Robert Englund stars as a demon—he calls himself Inkubus (with an inverted K)—tormenting and playing mind games/magic tricks on a police station containing a small crew (the police station is being closed down as most of the employees have now moved into a brand new one), before killing each one. Joey Fatone (yes, of NSYNC), is a cop who has suffered what others consider a complete mental breakdown, being interviewed by a doctor while momentarily in a strait-jacket. His wife, a uniformed cop, suffered a gruesome fate, it seems, after her demon fetus rips itself from her belly. Fatone tells the doctor of the horrifying night at the soon-to-be-destroyed station after Englund turns himself in for committing serial killings for over a prolonged period of time (a century or so!). William Forsythe is a former cop who lost his wife and son to Englund's savagery, coming down to the station with his psychiatrist at Fatone's request to see if the man held in the interrogation room, hand-cuffed, is perhaps responsible for the murders that had left him a broken man (I personally think Forsythe is good here, playing a man relatively calm but fragile and barely held together; I think you can see the effort his character, the strides, has made to move on past a tragedy that many couldn't survive). Before long, members of law enforcement (security and personnel, including Jonathan Silverman of "Weekend at Bernies" fame) are manipulated and viciously mutilated/butchered by Englund who takes delight in his slaughter. Englund is having a blast, you can just tell, but this film's budget is obviously low. "Inkubus" looks like most of the money went to Englund and Forsythe with primarily the violence left off-screen, aftermaths of those decimated shown in explicit detail (a lot of body parts props are used along with plenty of colored Karo-syrup for blood) to convey how Inkubus hacked his victims to bits. A lot of quick cutting and careful camera placement diminishes the on screen brutality. The special effects involving Englund's abilities to jump around from one place to another and morph his body into whoever he so chooses to torture his prey are quite unimpressive and cheap. See this for the recognizable names, even though Fatone gets a brunt of the movie's scenes, this is all about Englund's battle of wills with Forsythe. My favorite scene has Englund, in the aforementioned interrogation room, taking credit for many well-known murders, including the White Chapel slayings among others, much to the dismay of Fatone and company. Probably the most memorable scene could be when Englund shows up to turn himself in for the murder currently holding another (the boy in the room with the female victim killed) under interrogation, carrying the head of the victim!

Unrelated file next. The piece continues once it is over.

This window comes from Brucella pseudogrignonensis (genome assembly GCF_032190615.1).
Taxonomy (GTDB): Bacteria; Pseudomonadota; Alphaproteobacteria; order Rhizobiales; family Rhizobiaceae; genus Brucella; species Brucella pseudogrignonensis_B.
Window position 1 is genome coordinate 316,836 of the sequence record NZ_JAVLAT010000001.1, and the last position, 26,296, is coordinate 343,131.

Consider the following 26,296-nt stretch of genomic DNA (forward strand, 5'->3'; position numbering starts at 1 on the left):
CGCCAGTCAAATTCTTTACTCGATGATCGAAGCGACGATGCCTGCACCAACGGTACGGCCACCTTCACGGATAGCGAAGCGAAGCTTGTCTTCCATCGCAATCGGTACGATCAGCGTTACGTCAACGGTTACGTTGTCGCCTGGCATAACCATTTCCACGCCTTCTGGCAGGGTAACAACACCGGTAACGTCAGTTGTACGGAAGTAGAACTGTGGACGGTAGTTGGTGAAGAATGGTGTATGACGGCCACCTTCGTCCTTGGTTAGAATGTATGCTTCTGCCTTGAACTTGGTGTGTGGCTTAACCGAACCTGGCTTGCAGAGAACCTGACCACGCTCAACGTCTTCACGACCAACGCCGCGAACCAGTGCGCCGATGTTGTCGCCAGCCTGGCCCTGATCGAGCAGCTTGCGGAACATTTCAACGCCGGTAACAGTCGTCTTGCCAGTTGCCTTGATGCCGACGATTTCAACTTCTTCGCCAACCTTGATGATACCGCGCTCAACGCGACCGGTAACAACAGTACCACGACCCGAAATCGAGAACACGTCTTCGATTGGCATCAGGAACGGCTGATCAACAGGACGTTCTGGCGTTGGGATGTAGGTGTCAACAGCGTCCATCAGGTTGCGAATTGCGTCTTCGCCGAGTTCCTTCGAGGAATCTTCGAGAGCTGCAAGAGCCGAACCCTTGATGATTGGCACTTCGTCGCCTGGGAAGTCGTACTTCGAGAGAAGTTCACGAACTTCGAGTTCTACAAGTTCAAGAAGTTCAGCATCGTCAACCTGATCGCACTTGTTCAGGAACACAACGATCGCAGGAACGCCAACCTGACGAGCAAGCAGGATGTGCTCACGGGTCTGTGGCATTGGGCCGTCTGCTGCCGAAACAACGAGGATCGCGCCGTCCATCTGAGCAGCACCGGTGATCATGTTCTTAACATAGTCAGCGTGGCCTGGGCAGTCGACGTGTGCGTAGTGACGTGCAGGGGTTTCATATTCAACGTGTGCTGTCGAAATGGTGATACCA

Reviewed by Greg ([email protected]) 2 / 10